The DEM utilized herein is an aerial LiDAR-derived georeferenced 3D point cloud from an official repository [48]. The density of points of this dataset is approximately 0.4 points per m2. This 3D point cloud provided rough GPC coordinates for step 1, and the generation of a rasterized DEM, which was used as a model for the rockfall simulation. The 3D point cloud was already classified; thus, vegetation and constructions were extracted from the model to consider terrain only. Generation of a valid DEM for posterior insertion into the simulation required the point cloud to be rasterized using a grid size of 1 m, with software CloudCompare (Figure 5).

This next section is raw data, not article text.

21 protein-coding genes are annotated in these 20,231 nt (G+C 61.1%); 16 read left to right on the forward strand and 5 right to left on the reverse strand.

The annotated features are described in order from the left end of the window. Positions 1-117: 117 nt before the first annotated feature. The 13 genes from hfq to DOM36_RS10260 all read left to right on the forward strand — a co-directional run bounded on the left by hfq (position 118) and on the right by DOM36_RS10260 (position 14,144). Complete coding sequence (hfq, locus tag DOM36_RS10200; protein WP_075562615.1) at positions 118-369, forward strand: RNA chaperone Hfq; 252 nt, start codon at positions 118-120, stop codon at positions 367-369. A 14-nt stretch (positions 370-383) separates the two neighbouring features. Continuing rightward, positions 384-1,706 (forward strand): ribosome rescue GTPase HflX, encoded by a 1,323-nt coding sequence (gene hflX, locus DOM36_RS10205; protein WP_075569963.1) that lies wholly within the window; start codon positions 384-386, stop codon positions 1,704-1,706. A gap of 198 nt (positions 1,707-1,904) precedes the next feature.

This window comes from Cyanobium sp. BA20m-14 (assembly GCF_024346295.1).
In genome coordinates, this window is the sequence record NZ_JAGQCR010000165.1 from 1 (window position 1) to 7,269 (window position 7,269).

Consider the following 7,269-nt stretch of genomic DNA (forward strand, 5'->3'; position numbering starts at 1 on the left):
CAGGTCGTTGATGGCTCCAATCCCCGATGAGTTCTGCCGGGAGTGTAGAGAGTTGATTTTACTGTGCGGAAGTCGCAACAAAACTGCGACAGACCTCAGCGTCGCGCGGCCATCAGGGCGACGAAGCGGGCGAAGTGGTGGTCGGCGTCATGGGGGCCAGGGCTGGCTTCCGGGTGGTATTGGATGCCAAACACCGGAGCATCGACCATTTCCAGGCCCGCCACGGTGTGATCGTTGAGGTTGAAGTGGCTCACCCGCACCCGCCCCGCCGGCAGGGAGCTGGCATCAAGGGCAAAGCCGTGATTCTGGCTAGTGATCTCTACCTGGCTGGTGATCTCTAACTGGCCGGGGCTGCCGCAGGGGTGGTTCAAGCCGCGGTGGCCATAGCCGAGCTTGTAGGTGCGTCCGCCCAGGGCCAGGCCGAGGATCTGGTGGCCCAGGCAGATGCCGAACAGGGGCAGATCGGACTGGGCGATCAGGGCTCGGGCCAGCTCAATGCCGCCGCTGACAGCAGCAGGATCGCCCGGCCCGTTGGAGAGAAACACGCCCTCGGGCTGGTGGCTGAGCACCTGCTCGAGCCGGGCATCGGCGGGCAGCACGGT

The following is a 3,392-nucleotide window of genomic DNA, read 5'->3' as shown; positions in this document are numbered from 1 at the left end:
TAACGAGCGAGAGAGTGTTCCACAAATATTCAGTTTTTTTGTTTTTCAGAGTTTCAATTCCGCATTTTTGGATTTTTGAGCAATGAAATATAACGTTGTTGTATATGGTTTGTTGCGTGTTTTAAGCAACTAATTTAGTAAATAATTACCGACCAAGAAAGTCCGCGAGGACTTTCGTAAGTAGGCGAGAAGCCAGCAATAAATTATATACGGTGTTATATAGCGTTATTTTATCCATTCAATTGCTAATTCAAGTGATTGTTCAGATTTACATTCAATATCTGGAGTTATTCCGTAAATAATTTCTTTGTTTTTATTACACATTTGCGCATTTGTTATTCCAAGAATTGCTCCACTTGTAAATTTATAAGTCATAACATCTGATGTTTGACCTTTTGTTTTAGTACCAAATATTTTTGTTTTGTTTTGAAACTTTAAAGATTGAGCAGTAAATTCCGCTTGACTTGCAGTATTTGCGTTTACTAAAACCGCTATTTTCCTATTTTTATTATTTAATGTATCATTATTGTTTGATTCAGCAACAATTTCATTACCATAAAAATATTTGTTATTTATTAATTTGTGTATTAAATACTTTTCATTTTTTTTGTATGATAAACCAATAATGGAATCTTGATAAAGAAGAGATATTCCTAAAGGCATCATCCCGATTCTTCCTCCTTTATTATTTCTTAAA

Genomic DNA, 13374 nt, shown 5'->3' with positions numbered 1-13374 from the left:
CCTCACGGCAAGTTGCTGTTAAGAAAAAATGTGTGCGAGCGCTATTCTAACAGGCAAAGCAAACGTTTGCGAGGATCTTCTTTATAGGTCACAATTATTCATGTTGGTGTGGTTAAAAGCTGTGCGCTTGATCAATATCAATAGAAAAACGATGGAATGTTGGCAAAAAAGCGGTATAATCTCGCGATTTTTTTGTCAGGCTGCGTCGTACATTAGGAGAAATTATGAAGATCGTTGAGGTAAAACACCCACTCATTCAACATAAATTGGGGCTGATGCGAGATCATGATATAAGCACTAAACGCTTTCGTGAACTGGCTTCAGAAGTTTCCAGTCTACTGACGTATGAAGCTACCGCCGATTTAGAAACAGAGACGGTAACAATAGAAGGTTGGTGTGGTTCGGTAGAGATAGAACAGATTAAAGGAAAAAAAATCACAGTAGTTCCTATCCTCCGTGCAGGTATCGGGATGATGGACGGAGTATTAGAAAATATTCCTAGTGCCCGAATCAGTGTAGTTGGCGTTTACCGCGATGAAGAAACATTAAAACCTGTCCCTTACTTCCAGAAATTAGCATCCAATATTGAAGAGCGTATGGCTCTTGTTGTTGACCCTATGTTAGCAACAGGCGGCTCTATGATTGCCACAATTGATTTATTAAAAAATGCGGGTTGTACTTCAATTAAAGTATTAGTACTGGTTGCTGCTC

Finally, RocPro3D software [53] was employed to carry out the rockfall simulation in a nearby urban area (cultural heritage site). The rockfall simulation area is located 500 m from the rockfall event and it also presents the same geological context. In fact, the stratigraphic sequence in both sites is identical: a rhythmical series of dolostone and calcarenite, and marls. The hard levels corresponding to dolostone and calcarenite (source areas) present continuity along the valley. RocPro3D is a software that enables 3D simulation of rockfall trajectories, using a probabilistic approximation that considers the variations of block forms, characteristics of the soil, and irregularities of the terrain. The three-dimensional digital terrain model (DTM) is developed from importing the mesh file. The block parameters can be defined by the following probabilistic variables: position, the source of starting blocks, mass (and size), and initial conditions. The beginning of each trajectory is randomly selected along the previously delimited source areas. Soil parameters are defined by the dynamic friction coefficient, normal and tangential restitution coefficients, lateral (horizontal) deviation, and by the flattening (vertical) of the rebound angle. For the calculation of trajectories, rasterized DEM and the mean volume of the block (obtained previously) were utilized.